When Warren was floated as a potential Vice President option for Hillary Clinton in 2016, Forward staff writer Herbert Guttman wrote a piece that referred to her as “surprising Israel hawk” and documented her connections to pro-Israel organizations in Massachusetts. “Warren has attended the annual dinners hosted by the AIPAC Boston chapter and counts among her supporters some mainstream pro-Israel backers, including Steve Grossman, a former Massachusetts treasurer who was also president of AIPAC,” wrote Guttman. The article quotes Greater Boston’s Jewish Community Relations Council executive director Jeremy Burton: “She talked to us a lot about this. She has made clear time and again that she believes in the specialness of America’s relationship with Israel.”
In an interview from February, Warren parroted a common racist trope about Israel facing a demographic crisis:
I don’t..draw the conclusion that what happened under the Obama administration was never going to work that you couldn’t keep pushing harder because over time realities are bearing down on Israel, demographic realities, births and deaths. What the region looks like and I think that this is a moment not while Trump is in there playing the game that he’s playing but that the opportunity soon to get Israel back to the table and get the Palestinians back to the table.
In 2016, Warren signed a letter asking former President Obama to veto any “one-sided” resolution that was critical of Israel. The letter was sent in advance of a UN Security Council resolution that denounced the further expansion of Israeli settlements.
Sarah Lazare is a web editor at In These Times and the author of a recent piece on Warren’s foreign policy record titled “When It Comes to U.S. Militarism, Elizabeth Warren Is No Progressive.”
Lazare told Mondoweiss that, while Warren has improved somewhat, she’s still considerably to the right of Sanders on the issue:
“Warren cannot be considered a progressive on this issue. It’s disappointing, because the bar is set so low on Palestine, and it doesn’t take much to distinguish oneself, yet she does not stand out as progressive. She’s done some things that are unforgivable. In the midst of the 2014 “Operation Protective Edge” she said some really hateful things that made her sound a lot like Netanyahu. She claimed Hamas was using human shields and Israel has a right to defend itself. This language is incredibly dehumanizing to Palestinians, and at the time was used to justify the onslaught.
She’s somewhat close to AIPAC (closer than Sanders is), and in 2016 she signed onto an AIPAC letter calling for Obama to veto the UN’s one-sided resolutions. This was ahead of a UN Security Council resolution condemning Israeli settlements. Sanders didn’t sign onto that latter, but Gillibrand and Booker did. There are some signs Warren is improving slightly, probably due to shifts in the base of the Democratic Party.
That shift can be seen in Warren’s consistent criticisms of Netanyahu and her recent opposition to a federal bill that would help criminalize the Boycott, Divestment and Sanctions movement (BDS.) Although Warren doesn’t support BDS, she opposes the targeting of its proponents on First Amendment grounds. In 2017, Warren signed a letter urging the Israeli government not to demolish the Palestinian village of Susiya. Sanders also signed that letter.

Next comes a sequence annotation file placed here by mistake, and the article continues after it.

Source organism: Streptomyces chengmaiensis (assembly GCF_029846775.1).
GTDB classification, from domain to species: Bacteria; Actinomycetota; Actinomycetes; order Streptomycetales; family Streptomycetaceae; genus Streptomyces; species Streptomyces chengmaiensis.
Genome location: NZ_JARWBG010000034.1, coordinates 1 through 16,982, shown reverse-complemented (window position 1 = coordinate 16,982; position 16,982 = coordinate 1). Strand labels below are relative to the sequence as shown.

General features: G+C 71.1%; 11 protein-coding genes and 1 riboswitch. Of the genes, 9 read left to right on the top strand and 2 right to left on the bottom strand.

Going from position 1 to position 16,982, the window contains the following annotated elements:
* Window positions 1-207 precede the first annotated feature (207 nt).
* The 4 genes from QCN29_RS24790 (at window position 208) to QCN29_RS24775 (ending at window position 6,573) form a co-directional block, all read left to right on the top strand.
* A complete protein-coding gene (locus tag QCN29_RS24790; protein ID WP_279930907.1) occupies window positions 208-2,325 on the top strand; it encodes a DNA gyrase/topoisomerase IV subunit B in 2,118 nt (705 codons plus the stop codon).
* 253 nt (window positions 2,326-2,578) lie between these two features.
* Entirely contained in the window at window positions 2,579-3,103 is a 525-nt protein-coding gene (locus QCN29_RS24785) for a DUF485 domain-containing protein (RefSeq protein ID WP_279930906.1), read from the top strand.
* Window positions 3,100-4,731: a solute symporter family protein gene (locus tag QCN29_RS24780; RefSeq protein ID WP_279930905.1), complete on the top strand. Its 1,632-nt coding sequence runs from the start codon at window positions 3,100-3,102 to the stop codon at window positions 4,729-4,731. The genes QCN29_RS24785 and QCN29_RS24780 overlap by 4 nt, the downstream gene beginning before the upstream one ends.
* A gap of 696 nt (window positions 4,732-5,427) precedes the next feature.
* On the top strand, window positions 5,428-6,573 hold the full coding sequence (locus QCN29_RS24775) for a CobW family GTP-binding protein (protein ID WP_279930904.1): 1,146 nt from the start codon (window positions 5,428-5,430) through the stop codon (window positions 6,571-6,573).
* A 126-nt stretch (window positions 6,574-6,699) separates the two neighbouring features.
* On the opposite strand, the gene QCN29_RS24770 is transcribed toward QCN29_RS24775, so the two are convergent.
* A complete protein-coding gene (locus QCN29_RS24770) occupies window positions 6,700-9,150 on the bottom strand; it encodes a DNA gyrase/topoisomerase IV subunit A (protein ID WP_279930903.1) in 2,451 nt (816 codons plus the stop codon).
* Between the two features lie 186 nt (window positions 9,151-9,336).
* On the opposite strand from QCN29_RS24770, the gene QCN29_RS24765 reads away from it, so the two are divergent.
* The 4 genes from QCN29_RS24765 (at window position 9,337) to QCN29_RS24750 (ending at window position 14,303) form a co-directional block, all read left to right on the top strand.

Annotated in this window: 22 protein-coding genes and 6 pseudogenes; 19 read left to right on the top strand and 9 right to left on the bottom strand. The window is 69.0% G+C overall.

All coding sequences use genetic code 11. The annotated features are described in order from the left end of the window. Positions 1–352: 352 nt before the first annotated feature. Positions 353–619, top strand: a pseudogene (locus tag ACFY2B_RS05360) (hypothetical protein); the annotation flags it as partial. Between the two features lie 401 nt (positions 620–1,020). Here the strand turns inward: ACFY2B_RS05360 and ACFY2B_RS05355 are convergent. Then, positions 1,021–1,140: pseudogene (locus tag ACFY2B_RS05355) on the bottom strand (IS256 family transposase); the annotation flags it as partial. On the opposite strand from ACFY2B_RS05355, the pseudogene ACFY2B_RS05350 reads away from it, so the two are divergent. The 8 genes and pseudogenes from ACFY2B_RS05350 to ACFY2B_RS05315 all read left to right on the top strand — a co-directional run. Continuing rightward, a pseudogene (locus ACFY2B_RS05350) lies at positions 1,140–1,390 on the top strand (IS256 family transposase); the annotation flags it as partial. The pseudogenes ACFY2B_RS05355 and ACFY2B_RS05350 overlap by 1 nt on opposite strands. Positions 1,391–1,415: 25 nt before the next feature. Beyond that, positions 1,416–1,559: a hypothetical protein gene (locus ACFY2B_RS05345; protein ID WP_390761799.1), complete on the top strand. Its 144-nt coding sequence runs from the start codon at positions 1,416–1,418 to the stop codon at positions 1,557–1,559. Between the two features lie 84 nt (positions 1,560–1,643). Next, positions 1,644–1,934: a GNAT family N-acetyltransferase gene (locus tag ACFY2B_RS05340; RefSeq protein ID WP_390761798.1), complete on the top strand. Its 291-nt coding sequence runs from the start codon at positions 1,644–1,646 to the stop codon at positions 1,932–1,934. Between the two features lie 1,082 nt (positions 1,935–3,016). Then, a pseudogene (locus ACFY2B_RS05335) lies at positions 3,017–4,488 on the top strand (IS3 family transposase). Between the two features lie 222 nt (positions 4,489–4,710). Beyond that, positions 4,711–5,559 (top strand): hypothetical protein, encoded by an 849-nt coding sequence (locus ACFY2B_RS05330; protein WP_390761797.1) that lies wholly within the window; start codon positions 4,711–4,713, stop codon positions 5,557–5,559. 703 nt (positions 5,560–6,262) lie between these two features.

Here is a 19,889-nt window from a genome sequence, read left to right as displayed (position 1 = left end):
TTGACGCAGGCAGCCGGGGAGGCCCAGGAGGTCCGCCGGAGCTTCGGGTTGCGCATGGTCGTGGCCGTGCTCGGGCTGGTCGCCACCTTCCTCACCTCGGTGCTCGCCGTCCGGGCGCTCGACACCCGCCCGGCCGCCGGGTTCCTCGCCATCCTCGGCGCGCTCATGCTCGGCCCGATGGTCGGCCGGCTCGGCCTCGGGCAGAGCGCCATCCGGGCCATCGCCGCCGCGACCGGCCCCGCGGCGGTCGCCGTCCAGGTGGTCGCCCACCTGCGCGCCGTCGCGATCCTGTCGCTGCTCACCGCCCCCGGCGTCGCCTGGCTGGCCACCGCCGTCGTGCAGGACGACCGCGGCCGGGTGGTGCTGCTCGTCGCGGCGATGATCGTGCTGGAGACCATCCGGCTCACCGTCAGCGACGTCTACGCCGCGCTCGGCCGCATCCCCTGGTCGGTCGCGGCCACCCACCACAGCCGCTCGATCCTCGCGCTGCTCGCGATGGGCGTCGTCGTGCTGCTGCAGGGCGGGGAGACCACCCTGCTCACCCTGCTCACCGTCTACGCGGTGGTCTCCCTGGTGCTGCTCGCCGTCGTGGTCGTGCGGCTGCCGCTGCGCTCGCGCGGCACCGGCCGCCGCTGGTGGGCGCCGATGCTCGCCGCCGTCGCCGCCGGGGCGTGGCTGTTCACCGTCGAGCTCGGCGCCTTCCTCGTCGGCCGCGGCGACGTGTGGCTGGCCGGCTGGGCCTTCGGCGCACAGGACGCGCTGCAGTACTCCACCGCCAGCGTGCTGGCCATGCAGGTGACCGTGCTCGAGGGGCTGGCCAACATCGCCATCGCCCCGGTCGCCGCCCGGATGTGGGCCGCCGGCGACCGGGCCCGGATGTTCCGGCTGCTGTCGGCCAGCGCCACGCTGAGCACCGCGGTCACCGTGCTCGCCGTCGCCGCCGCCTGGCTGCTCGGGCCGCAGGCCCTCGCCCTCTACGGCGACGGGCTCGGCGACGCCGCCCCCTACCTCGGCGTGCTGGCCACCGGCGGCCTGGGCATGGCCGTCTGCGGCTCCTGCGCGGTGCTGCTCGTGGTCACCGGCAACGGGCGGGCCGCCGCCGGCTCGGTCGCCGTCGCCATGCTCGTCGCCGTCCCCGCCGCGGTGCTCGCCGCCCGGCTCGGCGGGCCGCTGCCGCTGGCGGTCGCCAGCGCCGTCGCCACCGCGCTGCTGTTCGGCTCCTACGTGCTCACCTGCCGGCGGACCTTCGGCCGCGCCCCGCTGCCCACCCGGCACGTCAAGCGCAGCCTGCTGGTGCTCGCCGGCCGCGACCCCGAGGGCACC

Perhaps most notably, Warren called on Israel’s government to respect the rights of Palestinian protestors in 2018 after over two dozen of them were killed at the border. “I am deeply concerned about the deaths and injuries in Gaza,” said Warren at the time, “As additional protests are planned for the coming days, the Israel Defense Forces should exercise restraint and respect the rights of Palestinians to peacefully protest.”
As Lazare mentioned, Warren’s shift has mirrored overall changes that have taken place in the Democratic Party. In this respect, she is a good barometer for gauging the positions of mainstream Democrats on this issue and a testament to the work of pro-Palestine activists, who have effectively moved the needle through their dogged organizing.
However, if Warren ends up leading on these issues she will have to face down the vociferous pro-Israel forces within her own party. In January, The Democratic Majority for Israel was formed by party donors. The group aims to squash growing pro-Palestine sentiment and has denounced IfNotNow as a “strongly anti-Israel organization.” After the Warren town hall moment (which they refer to as a “hit and run”) the group put on a memo calling on Democratic candidates to avoid mentioning the occupation and asking them to stress the fact that both sides are responsible for the conflict. The memo contains a sample answer for Democrats to use if they end up being confronted by IfNotNow activists: “I strongly support a two-state solution to the Israeli Palestinian conflict. That solution must give Israelis security and Palestinians a state, but it must also be negotiated directly by the parties, not imposed by outsiders.”
It remains to be seen in which direction Warren will ultimately move (or be pulled toward), but activists on both sides of the issue would have a much clearer idea of what she’d do as President if she released some details.